Branding Through Environmental Graphics

Our environment is an important factor in shaping perception. When considering this in the context of a brand it is key to create a unified concept that creates interest and interaction on a multitude of platforms digital and physical. So what are some of the way UX designers can do this?

Take a look at this example of ITG’s offices.

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A simplified logo inspires the typography around the space.

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The company logo included along with a catchphrase intended to be view as chunks of data that ITG is able to recognize and create meaning out of – A central concept to their brand.

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Scannable QR Codes placed strategically around the building allow users to be directed to the company website for further information.

Creating unified spaces that work in both the physical and digital world’s is a powerful branding strategy that can leave a lasting impression on users.

Source: http://enviromeant.com/itg/

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Instructional Graphics: Focusing on What’s Important

Instruction manuals are commonplace in everyone’s daily life. Unfortunately, not all instruction manuals are created equal and some cause difficulty and confusion. Graphics are an important supplement to any set of instructions, but what are the key components that add strength to a set of instructions?

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Simple colours and an exploded view add to a user’s concept of how each individual component fits together.

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Translucency allows the user to see inside of a complex carburetor system. Colours indicate fuel, air and exhaust respectively, while arrows provide an understanding of the flow and overall process taking place within.

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The black outline of the ski boot show its static form while a translucent green overlay supplemented with an arrow and angle measurement allows the user to understand the design of the boot allowing for flex in both forward and backward directions.

The ability of a graphic to depict how system works is dependant on how well it depicts the key aspects of a system. Use of colour, transparency and direction are key factors to consider when creating an instructional graphic.

Source: https://www.gregmaxson.com/portfolio/

Wayfinding: Consistency is Key

Wayfinding strategies and systems are important for users of any public space to aid them in navigation and create a pleasant experience. To create a good wayfinding experience it is important that designers create a consistent and intuitive system that allows users to understand spaces and navigate them effectively. So how do designers do this?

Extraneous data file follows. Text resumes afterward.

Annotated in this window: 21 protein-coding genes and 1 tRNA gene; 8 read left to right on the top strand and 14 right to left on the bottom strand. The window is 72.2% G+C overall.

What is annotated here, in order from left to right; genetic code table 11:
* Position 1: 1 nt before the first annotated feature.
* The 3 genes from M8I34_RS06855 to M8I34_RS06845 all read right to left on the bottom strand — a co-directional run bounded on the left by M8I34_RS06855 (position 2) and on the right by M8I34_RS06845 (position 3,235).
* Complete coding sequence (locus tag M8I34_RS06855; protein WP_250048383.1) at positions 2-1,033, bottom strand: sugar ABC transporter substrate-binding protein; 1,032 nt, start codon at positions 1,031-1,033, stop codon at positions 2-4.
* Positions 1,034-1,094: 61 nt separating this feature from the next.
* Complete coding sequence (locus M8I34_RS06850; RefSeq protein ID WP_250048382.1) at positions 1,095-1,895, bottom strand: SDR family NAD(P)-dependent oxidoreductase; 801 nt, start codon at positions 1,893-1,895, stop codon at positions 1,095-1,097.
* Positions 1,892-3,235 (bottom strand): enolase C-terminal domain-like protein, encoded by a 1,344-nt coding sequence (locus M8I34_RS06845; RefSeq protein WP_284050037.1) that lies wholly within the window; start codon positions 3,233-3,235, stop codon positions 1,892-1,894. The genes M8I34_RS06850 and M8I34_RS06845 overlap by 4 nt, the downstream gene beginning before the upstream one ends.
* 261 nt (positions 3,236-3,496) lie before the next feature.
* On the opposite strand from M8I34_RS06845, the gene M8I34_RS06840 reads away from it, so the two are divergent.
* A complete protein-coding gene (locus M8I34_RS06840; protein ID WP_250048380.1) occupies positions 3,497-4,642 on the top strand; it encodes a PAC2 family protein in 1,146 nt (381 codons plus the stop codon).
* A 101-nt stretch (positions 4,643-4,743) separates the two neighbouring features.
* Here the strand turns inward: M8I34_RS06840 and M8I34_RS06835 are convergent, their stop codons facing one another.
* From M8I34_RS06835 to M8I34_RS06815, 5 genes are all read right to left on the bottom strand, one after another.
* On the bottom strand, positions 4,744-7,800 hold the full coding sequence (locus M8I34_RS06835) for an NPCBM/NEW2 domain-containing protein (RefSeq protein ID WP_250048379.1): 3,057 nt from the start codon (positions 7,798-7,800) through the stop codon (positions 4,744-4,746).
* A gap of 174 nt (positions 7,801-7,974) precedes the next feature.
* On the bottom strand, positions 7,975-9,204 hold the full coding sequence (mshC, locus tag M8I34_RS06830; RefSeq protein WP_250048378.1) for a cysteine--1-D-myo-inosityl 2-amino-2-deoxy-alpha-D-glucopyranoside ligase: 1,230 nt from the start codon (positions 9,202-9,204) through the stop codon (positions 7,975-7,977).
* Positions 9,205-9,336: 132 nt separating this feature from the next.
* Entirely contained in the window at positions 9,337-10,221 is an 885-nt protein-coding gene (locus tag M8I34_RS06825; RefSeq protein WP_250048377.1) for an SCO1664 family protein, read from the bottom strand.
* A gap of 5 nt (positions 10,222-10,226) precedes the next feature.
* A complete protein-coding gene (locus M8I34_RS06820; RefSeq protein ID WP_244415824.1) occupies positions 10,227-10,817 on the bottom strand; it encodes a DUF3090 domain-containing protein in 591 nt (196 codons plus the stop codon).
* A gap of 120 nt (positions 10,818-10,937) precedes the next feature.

Here are some examples of effective wayfinding strategies:

East Sydney Early Learning Centre  – Uses consistent typography, icons and distinct colours associated with each space to help users recognize and navigate between spaces.

 

Eureka Tower Parking Garage – Uses consistent typography and  distinct colours associated with each level and also with anticipated actions that users would want to perform as they navigate the garage. Also anticipates the perspectives from which users will view the directions to create clear pathways.

Moi Helsinki Bar – Uses consistent typography and design across the environment to enhance the users experience and reinforce the brand within the space.

Consistency in wayfinding systems is key to a positive experience within a space. Typography and colour are important factors that allow users to predict, understand effectively navigate their environment.

Helvetica: Clean or Cliché

Helvetica is one of the most widely used typefaces of our time. So much that it appears in everything from logos, documents, advertisements and in film. But has its iconic design become tired and overused?

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Signage – Parking Garage Wayfinding

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Music – The Life of Pablo by Kanye West

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Packaging – Häefele Homeware Products

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Web – Daytum App

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Document – Ivan Picelj Monograph

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Logo – Crate & Barrel

The typeface portrays a crisp, clean and modern image. It’s use for a modern look is widespread throughout design culture and perhaps has led to overuse. This presents designers with a challenge to find a more unique typeface to stay a step ahead of the curve.